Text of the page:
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Genius Lost

A couple of years ago, while working for Golfweek magazine, I was assigned to cover the Irish Open at Ballybunion, a grand old links course in County Kerry where the wind often blows off the sea in tornadic bursts and the locals just shrug. 'A breeze in a hurry,' they call it.
Late in the afternoon of the first round a crowd had gathered near the far end of the practice ground where Severiano Ballesteros was hitting balls. It was, in fact, a larger gallery than I had seen on the golf course proper all day.
Seve, it turns out, was putting on a show with his driver. High cuts. Low draws. Dead, flat, straight stripes. Ropes. Screamers. Floaters. Bombs. He would stop every now and then between shots and gesticulate to his caddie while chattering in that characteristic rapid -ire Spanish of his. The locals barely murmured. But they were transfixed. So was I.
Here we were in the thrall of one of the few men who has ever lived that doesn't have to blush when someone uses the word 'genius' to describe their golf talents. And here we were in the presence of a man who can't 'find the world' with his driver when he gets on the course in competition.
It's a kind of cruel hoax and it is the main reason Ballesteros hasn't been able to produce more than one top 10 in his last seven years on the European Tour. He is still relatively young at 45. He has won five major championships and 50 tournaments worldwide. And yet it appears he will discover the lost continent of Atlantis before he will start hitting fairways with regularity in tournament play any time soon.
It's as if God woke up one morning in heaven and decided to play a trick on Francisco de Goya, the late great Spanish painter believed by many to be the father of modern art. It's as if God decided to allow de Goya to keep all his immense sketching skills but only with pens dipped in disappearing ink. De Goya would still be able to create masterpieces but they would vanish from his canvases 24 hours later.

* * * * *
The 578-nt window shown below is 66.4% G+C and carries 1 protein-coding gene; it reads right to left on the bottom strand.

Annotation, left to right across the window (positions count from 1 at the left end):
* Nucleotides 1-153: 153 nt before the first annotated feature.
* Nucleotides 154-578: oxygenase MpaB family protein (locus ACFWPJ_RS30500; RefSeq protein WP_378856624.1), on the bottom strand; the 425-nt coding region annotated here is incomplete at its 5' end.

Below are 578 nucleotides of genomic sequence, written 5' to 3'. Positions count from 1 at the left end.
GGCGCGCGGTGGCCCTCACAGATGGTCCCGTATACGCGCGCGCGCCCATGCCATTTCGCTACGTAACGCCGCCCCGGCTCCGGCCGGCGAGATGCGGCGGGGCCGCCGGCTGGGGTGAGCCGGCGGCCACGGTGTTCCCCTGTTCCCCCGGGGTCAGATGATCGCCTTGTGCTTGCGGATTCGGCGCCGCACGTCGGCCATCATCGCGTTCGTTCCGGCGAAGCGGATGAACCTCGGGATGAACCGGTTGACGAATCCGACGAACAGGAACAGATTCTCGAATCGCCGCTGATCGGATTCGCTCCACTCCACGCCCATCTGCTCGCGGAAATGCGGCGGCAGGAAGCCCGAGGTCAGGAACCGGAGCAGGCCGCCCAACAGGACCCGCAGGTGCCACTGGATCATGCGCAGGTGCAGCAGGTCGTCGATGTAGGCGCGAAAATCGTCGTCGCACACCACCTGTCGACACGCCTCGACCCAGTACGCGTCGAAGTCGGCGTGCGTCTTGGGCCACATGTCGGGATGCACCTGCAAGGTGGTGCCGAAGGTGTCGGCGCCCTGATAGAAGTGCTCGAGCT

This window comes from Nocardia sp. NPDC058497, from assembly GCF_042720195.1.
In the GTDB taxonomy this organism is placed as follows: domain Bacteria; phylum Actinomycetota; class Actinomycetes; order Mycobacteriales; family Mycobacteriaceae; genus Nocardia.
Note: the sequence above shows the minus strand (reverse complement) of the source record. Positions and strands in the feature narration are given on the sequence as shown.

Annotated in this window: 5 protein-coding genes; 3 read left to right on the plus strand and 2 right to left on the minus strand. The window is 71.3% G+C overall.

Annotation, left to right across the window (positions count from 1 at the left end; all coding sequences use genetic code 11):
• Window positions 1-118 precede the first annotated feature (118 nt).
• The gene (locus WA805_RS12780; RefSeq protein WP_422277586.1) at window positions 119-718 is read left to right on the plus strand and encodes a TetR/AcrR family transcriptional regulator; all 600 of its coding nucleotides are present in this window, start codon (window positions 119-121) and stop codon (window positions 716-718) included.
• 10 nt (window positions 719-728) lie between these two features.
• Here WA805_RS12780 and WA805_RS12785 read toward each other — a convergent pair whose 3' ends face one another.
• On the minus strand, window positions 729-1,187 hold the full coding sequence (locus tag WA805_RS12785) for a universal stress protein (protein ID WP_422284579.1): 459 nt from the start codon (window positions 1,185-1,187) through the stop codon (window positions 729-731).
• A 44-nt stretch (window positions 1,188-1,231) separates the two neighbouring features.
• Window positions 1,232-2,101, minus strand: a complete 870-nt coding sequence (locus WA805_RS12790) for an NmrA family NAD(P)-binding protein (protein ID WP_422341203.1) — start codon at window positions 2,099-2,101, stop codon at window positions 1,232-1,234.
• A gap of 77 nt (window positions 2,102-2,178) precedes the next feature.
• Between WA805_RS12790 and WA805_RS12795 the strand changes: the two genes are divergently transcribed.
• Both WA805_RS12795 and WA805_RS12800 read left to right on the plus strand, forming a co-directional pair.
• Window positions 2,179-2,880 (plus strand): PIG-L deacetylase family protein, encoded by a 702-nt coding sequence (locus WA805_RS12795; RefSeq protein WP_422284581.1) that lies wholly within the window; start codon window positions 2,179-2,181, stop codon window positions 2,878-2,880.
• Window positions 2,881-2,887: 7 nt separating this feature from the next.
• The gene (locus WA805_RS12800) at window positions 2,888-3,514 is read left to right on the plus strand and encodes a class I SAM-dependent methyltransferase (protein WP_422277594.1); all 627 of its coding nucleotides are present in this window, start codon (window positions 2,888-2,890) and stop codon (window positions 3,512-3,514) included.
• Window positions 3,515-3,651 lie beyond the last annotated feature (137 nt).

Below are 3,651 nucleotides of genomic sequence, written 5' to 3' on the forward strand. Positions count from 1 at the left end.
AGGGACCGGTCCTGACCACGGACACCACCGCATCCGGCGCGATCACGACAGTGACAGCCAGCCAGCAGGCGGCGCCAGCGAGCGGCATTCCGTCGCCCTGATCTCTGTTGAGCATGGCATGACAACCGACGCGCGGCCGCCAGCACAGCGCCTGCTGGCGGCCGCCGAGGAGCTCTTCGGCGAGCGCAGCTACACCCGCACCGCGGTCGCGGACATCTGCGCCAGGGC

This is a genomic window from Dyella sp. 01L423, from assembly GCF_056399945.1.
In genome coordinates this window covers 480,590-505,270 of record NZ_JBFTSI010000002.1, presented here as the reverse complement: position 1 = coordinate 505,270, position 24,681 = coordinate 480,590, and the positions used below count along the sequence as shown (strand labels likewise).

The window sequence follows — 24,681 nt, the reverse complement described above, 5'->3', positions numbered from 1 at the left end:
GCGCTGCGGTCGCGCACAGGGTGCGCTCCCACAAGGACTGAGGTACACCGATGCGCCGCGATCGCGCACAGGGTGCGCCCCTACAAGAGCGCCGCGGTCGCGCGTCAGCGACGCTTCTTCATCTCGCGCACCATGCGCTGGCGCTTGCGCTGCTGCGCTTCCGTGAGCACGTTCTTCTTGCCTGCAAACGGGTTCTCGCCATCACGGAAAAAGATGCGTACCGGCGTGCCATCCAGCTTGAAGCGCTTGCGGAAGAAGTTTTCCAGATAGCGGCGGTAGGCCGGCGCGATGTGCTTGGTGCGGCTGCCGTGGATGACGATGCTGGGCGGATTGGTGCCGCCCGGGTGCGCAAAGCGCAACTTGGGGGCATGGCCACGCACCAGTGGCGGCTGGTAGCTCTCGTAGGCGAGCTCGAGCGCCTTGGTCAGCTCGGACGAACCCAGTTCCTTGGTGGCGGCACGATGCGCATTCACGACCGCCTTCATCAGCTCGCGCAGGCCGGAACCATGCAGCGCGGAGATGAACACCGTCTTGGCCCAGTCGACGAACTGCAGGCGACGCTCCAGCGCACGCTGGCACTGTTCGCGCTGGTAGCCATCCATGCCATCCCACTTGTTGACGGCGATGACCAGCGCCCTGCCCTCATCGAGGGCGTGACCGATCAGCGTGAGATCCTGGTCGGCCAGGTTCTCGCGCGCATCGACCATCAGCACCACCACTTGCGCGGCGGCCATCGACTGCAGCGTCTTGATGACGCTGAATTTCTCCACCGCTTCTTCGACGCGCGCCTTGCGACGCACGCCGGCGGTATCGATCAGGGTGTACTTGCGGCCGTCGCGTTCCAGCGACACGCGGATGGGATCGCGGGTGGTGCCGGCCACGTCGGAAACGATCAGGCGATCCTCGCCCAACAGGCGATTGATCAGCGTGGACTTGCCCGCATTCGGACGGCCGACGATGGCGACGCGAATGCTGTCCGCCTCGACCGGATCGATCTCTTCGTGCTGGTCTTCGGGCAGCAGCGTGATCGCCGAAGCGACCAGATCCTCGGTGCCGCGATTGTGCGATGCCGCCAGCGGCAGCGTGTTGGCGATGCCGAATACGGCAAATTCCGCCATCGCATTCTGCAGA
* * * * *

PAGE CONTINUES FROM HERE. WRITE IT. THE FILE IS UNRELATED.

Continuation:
Ballesteros was creating masterpieces on the range that day at Ballybunion. But everyone, himself included, knew he couldn't replicate them on the golf course across the street under the gun.
Seve has been a tortured soul now for some time.
Which brings us to the fuss over his disqualification from the recent Italian Open Telecom Italia. The issue surrounded a penalty assessed Ballesteros for slow play. Ballesteros claimed it had more to do with his Tour's unhappiness over his criticisms of their financial doings.
But what it was really all about was the man's genius. He once had it. He can still summon it up when it doesn't count. But he can't break an egg in the heat of battle. He is a prisoner of his monstrous talent and his long memory. And it has poisoned his life.
On page 71 of the 2003 European Tour media guide it is written in fine print that Ballesteros' current exempt status will expire when he falls out of the top 40 of his tour's career money list. Barring a golfing miracle, that will happen in this decade.
It is difficult to imagine European golf without Severiano Ballesteros. For all his petulance and gamesmanship, he was always a player you couldn't take your eyes off of when he was in your field of vision. Now you want to avert your eyes.

Maybe it is better to remember Ballesteros for the maestro he was than the train wreck he has become. But you can't help but wonder what will become of Ballesteros if he loses the stage that has been his life.